How to Buy Shares of a Mutual Fund

illustrated stock market graph
•••

simon2579/Getty Images

Unless you are fortunate enough to have a net worth sufficiently high to give you access to an individually managed account run by an asset management company, the odds are good that you are going to do most of your investing through mutual funds. There are three different ways you can purchase shares of a fund.

Through Your Broker

If you have a brokerage account, Roth IRA, traditional IRA, or another account with a stockbroker such as Charles Schwab or Merrill, you can buy most mutual funds just like you would stocks. The easiest way to do it is through the broker's website. Many online brokers offer free trades nowadays, including for mutual fund purchases, and they usually don't require you to have a certain minimum balance. You might also call or go to your broker's branch office in person and request the transaction.

In some cases, you may be charged a commission or a flat fee for the purchase. Such a charge is called a load. There are so many funds available that don't charge a load, you should really try to do your own research and find the right no-load fund for your current investment need, whether it's increasing your exposure to Asian stocks or seeking high-dividend-paying companies.

You should also keep in mind that your brokerage company might have a family of proprietary funds, or a network of funds with which it is somehow affiliated, that your personal broker might get an incentive to sell to you. You should carefully consider whether these proprietary offerings are the best options for you.

Directly From a Mutual Fund Company

If you know you want to have your money invested in a specific mutual fund or in mutual funds that make up part of a larger mutual fund family, you can often open an account directly with the mutual fund itself. You can initiate a transfer of funds online or fill out paperwork and mail it in with a check. You will also need to tell the company whether you want to open a regular account or a retirement account such as a Roth IRA or traditional IRA.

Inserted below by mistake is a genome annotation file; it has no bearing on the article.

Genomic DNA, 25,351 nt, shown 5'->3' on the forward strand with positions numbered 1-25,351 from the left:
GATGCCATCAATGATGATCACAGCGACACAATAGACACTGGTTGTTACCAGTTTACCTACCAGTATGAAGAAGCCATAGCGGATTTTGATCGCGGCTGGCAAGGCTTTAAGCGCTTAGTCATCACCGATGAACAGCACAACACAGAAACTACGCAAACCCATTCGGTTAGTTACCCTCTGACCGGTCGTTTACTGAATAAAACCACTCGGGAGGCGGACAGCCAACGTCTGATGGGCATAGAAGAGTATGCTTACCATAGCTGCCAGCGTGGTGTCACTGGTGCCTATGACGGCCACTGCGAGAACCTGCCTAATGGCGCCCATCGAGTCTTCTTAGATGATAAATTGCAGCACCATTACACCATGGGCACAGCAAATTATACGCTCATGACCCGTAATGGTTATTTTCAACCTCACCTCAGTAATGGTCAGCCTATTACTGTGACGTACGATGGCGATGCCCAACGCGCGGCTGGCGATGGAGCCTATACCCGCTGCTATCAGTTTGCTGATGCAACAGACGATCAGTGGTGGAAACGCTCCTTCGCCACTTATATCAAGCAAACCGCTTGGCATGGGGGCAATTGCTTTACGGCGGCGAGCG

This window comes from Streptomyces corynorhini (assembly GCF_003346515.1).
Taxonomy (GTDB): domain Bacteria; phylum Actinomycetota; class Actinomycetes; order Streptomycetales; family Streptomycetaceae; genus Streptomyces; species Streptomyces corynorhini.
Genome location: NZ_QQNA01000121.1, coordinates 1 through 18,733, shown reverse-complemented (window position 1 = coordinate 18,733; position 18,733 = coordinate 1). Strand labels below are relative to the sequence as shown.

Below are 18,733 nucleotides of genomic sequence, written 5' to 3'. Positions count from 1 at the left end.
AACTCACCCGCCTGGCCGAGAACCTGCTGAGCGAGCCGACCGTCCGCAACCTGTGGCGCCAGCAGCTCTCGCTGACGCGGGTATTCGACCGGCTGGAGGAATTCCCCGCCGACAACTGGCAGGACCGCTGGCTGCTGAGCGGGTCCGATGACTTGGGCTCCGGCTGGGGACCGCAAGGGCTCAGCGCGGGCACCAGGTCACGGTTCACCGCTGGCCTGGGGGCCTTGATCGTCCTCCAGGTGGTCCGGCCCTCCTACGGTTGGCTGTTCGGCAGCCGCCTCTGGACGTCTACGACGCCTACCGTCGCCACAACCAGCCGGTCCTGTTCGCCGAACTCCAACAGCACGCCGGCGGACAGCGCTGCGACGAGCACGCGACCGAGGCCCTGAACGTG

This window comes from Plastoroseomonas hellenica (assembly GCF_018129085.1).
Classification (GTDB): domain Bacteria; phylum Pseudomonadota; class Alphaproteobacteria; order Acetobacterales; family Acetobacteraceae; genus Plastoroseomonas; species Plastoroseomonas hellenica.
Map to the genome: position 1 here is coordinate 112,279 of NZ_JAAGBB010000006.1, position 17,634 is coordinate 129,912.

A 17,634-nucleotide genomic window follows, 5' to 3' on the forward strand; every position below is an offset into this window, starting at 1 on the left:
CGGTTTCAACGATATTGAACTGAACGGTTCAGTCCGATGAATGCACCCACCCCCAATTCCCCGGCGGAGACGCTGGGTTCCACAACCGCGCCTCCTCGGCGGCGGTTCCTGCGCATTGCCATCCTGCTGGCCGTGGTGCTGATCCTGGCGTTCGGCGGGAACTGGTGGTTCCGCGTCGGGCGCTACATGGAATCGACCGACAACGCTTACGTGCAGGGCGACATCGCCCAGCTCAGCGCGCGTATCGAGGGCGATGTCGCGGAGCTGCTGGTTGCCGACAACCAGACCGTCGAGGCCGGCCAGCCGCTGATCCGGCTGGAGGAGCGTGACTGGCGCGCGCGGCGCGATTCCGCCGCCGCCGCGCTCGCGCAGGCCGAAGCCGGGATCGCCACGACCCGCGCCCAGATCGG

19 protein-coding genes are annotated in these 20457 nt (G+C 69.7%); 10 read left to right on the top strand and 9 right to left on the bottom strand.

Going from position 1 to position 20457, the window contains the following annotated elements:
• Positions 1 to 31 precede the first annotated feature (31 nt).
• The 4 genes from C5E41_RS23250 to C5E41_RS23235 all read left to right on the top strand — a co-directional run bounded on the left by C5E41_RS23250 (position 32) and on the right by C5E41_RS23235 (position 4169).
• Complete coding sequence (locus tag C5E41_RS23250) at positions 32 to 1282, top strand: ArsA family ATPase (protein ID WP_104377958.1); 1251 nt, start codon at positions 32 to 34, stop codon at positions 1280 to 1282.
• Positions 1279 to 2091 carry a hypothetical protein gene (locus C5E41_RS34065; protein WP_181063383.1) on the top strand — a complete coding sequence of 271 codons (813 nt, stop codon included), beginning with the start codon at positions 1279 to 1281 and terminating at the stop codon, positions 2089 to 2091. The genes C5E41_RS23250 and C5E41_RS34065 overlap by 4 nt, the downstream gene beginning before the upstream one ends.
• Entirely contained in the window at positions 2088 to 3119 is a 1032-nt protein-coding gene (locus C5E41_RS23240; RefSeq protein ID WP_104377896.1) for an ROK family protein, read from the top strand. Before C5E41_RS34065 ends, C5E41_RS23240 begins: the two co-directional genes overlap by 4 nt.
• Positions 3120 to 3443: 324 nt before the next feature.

You can even set it up so that the mutual fund automatically makes investments for you by regularly withdrawing money from your checking or savings account each month. This periodic investing results in dollar cost averaging and can be a helpful way to smooth out the average price you pay for your mutual fund shares and possibly help lower the risk that you will have put most of your money into the market at a peak, such as the day before the dot-com crash or the Wall Street meltdown that started the Great Recession in 2008.

The biggest advantage to buying fund shares directly from the mutual fund company itself is that you're unlikely to get charged a commission or fee, meaning more money goes into your investments and is working for you.

A downside of buying shares from the mutual fund company itself is that it can be more difficult to transfer your holdings later or diversify into additional securities, including shares of mutual funds offered by other financial institutions.

Through a 401(k) or Other Retirement Plan at Work

If you work at a company with more than a few dozen employees, you probably can sock away money in a 401(k) or similar retirement plan. In almost all cases, the main investment options will be mutual funds.

A downside of a 401(k) is that you are likely to have only a limited menu of potential mutual fund investments, some of which may be subpar. Nevertheless, if your employer matches a percentage of the money you invest from your paycheck, a 401(k) is often a wise investment option to take advantage of.